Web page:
By Jayson Myers
COVID closures. Natural disasters. Shipping delays. Overcrowded ports. Ships stuck in the Suez Canal or waiting offshore. Supply chain disruptions over the past two years have been a nightmare for logistics and purchasing managers. For manufacturers across Canada, they have meant parts shortages and soaring input prices. Margins are under extreme pressure and inflationary pressures are building across the economy.
On the other hand, for those companies, that have been able to pivot to take advantage of gaps opening in supply chains, it’s been a time of opportunity. Investments in product and process innovation have allowed many manufacturers, across Canada and especially across the Prairies, to build new export markets and capitalize on the advantages of more localized sourcing.
There have been some significant shifts in trading patterns as a result. Overall, Canadian exports have rebounded strongly, imports less so. Supply chain disruptions have hit both inflows and outflows of product from some of our largest globally integrated industries like the automotive sector. Other sectors, though, are flourishing. Prairie manufacturers are riding a particularly strong wave of growth.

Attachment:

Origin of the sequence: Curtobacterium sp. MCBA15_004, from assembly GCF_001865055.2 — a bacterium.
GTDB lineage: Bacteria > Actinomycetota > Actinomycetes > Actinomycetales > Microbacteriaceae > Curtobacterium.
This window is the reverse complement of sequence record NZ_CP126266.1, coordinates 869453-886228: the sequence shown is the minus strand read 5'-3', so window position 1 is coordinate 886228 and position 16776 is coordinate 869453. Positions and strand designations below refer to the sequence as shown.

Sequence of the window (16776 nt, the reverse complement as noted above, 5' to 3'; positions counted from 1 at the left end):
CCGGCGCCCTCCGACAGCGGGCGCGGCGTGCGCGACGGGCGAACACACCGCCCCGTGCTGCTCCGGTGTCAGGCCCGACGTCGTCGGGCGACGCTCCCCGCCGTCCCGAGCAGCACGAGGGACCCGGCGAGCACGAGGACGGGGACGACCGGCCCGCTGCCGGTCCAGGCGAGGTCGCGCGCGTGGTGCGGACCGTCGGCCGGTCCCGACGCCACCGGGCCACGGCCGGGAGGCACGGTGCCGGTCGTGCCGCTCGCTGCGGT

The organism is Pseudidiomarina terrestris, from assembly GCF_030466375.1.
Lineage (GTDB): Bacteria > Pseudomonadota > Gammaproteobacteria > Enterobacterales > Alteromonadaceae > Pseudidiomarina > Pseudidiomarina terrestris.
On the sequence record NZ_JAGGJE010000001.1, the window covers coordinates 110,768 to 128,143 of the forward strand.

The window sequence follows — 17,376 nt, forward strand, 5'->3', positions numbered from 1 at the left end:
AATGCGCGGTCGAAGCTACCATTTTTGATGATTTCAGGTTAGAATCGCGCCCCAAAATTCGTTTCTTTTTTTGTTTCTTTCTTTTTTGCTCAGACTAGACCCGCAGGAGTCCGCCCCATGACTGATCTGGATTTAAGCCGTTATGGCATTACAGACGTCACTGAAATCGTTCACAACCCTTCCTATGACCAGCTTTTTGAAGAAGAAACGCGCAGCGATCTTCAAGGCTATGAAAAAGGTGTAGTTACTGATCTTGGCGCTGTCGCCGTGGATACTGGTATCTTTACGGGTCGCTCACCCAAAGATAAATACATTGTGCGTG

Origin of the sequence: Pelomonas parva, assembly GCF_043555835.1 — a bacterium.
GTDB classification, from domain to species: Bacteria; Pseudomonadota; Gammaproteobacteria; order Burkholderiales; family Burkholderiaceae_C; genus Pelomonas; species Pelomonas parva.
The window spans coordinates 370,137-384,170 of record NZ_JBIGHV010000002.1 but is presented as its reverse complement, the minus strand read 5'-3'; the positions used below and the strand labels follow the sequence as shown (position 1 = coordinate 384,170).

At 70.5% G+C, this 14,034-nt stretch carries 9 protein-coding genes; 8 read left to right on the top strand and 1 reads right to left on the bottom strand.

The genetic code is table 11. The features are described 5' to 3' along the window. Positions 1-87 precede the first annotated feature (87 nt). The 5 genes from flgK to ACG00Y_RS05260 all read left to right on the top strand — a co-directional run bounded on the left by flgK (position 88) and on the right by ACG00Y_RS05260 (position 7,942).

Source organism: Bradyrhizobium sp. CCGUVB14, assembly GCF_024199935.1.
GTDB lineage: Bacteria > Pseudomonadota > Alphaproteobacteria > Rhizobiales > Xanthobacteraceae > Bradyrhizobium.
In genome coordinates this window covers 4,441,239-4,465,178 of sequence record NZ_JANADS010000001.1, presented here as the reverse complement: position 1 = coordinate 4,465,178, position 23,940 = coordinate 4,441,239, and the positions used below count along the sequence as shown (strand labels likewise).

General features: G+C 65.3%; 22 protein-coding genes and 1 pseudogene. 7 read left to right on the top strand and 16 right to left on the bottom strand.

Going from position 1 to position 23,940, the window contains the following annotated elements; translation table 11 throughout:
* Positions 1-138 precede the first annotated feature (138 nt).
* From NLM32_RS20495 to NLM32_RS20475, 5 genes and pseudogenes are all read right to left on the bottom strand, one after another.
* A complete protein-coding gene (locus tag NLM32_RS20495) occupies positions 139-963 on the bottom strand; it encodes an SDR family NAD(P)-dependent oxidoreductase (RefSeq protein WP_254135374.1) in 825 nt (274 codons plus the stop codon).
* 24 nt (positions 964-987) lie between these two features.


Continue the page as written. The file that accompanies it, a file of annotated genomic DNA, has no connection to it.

Much has changed since 2019. Let’s take a look. (Projections for 2021 are based on year-over-year growth rates for the year to date based on the latest available statistics. Manufacturing sales reflect performance from January to August while trade data cover the months of January through September.)
Across Canada, manufacturing sales rebounded by 19 per cent on a year-over-year basis during the first eight months of 2021, a growth rate that puts Canadian manufacturers on track to end the year 5 per cent above 2019 levels. Manufacturing sales growth across the Prairies has been much stronger. Output in the three Prairie provinces jumped 29 per cent in 2021. By the end of the year, sales by Prairie manufacturers are projected to climb to $125 billion which will be 10 per cent higher than in 2019.
On the trade side, Canadian merchandise export sales increased by just over 20 per cent in 2021. By the end of the year, total exports are on track to hit $630 billion, about six per cent higher than in 2019. Exports by Canadian manufacturers have grown more slowly than total sales, increasing by 16 per cent this year to about $391 billion, just less than four per cent higher than 2019 levels. Manufacturing exports will account for 62 per cent of the total value of Canada’s merchandise exports this year; down about one percentage point from 2019.